There’s just something enchanting about Brighton quartet Fur. From their retrogression music videos (the ‘A Hard Day’s Night’ parodying croquet-learning video for ‘Angel Eyes’ being a particular highlight), to their almost magical rise on YouTube, where they’ve been played millions of times and fans go absolutely bananas for them, they’ve been an utter joy to watch evolve into an indie behemoth that, genuinely, could go on to incredibly exciting things across the globe. That’s without mentioning the music, too, which has been near-perfect time and time again.
Bob Mould seems to be in celebratory mood these days. Where once, as a young adult, beset by emotional ill health problems, drug abuse, and heightened concerns for those on the edge of existence, he wrote some of the most coruscating guitar, lyric and voice combinations known to man. While he eventually found his inner bittersweet pop melodicism, he often still came screaming out of the traps. Was there a more appropriately entitled Bob Mould track than 1990’s ‘Black Sheets of Rain’?
Transformation, transition and evolution. Cleo Tucker and Harmony Tividad root their sound in the discomfort, woes and tribulations of their maturity; synchronised harmony in idiosyncratic disharmony with their world. A world to make you more alone – stale device, this is the world that forms their inception, to capture it musically is beautifully ironic. “The shrillness of a world so still”, this is where their truth really manifests, where they most tangibly resonate with listeners. They’ve added to their stripped-back aggravated riffs, for a fuller sound, often a fuzzy rebellion disguised as dream pop, that they’ve wrapped around themselves. A quilt of subtle punk; warm and inviting, disarming listeners, allowing them to fall in and intwine with their honest, gliding pros.
In Brighton, we’ve come to know Queen Zee as an incredibly impressive live outfit. Whether at their own headline show at The Prince Albert (we described it as, “Exciting lyrically, captivating onstage and a remarkable amount of fun”), or supporting huge bands at Concorde 2 such as Dream Wife and Marmozets, they’ve become one of the most exciting, fiery and vibrant live bands in the country. When it comes to their debut album, then, the question was always: could they replicate that sense of urgency and thought-provoking art onto a record?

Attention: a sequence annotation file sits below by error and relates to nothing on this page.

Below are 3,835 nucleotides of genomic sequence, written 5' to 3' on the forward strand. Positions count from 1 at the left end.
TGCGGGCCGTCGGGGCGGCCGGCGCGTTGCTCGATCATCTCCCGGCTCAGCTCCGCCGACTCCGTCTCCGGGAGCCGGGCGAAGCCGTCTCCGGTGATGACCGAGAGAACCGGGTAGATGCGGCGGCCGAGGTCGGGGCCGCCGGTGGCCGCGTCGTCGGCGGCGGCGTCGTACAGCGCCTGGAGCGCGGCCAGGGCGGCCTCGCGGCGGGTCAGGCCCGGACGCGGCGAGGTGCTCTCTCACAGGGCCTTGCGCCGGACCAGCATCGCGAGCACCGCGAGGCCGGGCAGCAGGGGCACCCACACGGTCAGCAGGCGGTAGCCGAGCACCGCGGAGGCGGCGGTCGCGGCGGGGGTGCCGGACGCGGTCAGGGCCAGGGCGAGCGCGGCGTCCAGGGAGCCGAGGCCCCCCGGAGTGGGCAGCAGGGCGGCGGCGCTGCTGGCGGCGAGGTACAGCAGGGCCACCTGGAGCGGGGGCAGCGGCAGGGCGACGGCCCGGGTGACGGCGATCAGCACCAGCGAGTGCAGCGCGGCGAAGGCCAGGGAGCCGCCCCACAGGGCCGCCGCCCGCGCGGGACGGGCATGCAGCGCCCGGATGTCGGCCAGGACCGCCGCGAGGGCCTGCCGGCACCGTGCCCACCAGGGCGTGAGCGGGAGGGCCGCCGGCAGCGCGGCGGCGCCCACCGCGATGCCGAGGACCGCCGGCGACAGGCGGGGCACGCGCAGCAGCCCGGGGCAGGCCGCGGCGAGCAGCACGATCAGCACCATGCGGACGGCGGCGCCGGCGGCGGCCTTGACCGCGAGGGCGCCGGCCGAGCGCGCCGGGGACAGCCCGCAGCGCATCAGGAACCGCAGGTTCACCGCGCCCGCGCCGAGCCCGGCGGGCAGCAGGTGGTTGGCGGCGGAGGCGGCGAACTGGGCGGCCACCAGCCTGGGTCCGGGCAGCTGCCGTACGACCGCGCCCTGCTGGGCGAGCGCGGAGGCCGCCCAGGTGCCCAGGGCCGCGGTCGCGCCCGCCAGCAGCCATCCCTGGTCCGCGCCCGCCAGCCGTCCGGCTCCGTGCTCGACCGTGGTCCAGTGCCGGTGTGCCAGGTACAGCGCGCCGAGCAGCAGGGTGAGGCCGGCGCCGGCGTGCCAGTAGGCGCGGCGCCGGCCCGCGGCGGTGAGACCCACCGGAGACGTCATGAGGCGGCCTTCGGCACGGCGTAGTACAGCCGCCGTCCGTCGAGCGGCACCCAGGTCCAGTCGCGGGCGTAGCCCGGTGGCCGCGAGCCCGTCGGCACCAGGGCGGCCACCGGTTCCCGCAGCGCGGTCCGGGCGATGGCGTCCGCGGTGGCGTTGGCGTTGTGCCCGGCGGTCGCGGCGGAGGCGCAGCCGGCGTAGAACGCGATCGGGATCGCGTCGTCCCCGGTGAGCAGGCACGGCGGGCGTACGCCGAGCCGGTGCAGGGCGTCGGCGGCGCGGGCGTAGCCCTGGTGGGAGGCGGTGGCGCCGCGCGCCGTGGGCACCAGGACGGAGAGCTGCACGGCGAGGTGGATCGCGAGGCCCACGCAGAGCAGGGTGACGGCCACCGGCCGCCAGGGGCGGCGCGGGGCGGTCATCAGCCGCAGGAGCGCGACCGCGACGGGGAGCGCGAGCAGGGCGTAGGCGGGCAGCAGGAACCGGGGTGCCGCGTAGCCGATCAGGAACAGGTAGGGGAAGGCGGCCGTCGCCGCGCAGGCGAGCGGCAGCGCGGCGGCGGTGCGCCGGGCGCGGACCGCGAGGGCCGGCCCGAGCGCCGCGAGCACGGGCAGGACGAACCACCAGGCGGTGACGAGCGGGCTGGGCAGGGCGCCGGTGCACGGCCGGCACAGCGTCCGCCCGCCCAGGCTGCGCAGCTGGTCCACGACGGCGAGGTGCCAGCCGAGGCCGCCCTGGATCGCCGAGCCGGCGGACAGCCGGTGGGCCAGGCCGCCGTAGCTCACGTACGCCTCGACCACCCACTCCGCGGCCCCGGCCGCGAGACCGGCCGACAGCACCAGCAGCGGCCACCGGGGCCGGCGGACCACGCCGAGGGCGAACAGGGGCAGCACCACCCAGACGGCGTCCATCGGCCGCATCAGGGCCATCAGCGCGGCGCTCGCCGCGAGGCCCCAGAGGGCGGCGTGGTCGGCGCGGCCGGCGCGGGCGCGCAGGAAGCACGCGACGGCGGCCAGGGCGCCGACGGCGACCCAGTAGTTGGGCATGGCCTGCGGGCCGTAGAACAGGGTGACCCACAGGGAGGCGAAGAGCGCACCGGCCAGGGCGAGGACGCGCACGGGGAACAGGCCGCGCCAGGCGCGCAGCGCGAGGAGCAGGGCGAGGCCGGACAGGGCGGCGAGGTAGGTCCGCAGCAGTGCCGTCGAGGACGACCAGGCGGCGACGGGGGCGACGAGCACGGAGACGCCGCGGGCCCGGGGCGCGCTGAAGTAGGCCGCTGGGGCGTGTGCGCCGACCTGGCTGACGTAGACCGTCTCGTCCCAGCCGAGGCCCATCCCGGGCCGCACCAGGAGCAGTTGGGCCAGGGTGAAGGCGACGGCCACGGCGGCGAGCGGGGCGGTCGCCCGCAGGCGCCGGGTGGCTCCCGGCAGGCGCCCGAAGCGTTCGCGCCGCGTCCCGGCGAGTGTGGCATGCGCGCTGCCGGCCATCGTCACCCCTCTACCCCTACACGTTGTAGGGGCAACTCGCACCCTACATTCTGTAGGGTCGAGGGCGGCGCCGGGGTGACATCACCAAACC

The latest instalment from the psychedelic alt-rock band The Dandy Warhols ramps up the odd factor to a whole new level. Known for hits such as ‘We Used To Be Friends’ and ‘Bohemian Like You’, The Dandy Warhols have presented us with their weird and wavy sound for 25 years now. Their tenth studio album, Why You So Crazy, really captures the essence of the band’s style.
As well as the announcement of a Bloc Party UK tour that celebrates their classic debut record Silent Alarm, Okereke had also finished writing music for the stage performance he helped direct called Leave To Remain, which tells a story of the love between a gay couple in Brexit Britain. Accompanying this play, we were treated to a solo record from the Bloc Party frontman that shares the same name and essentially serves as the play’s soundtrack.
There’s fewer bands with the following and status of Bring Me The Horizon popping up in the charts these days and, whatever your feelings on their musical directions, you have to admire them for entering uncharted territories and making it work where others haven’t.
For a band that did so little, and in a very short space of time, it is remarkable that they are held in such high regard; the two-tone ska band that really meant something. Coming off the back of punk, the mixed-race Coventry band were a band deeply embedded in the cultural fabric of the UK for a couple of years; from the release of the Prince Buster-inspired ‘Gangsters’ to the epochal ‘Ghost Town’, which hit number one in the tumultuous summer of ’81, when the country was suffering from high unemployment, racial strife, and extensive rioting. ‘Ghost Town’ was to be the last song that founder members Terry Hall and Lynval Golding, were to be involved with. Immediately after appearing on the Top of the Pops stage to perform that hit, they, along with Neville Staple, told band leader Jerry Dammers that they were leaving, to form Fun Boy Three
After the release of Yak’s Alas Salvation, a record brimming with Jack White-esque riffs and frontman Oli Burslem’s distinctive howls, which we described as “The best British debut for quite sometime”, the band travelled to Australia to swiftly follow-up the record with Pond’s Jay Watson. It didn’t work out, however, and with a lot of partying had and not a lot of recording done, Burslem was stuck in Australia having spent his album budget. Thankfully, this is the start of a journey with a happy ending, which saw Burslem make his way back to the UK, resulting in the creation of their second record, Pursuit of Momentary Happiness; an at times riotous, but wholly more interesting, record than its predecessor.
Remarkably, Brighton outfit Toy’s fourth, and latest record, Happy in the Hollow, comes almost a decade since the band formed. Since then, they’ve not only grown in confidence but, musically, they’ve become much broader with a vaster outlook and back catalogue. Happy in the Hollow, their first album away from label Heavenly Recordings – they’re now on Tough Love Records – was written and produced in its entirety by the band themselves and that creative control is telling. A sonic journey through the worlds of psych, Happy in the Hollow is an experimental and diverse listen that offers more and more on each listen. For better and for worst, Happy in the Hollow is a project that could only come from Toy.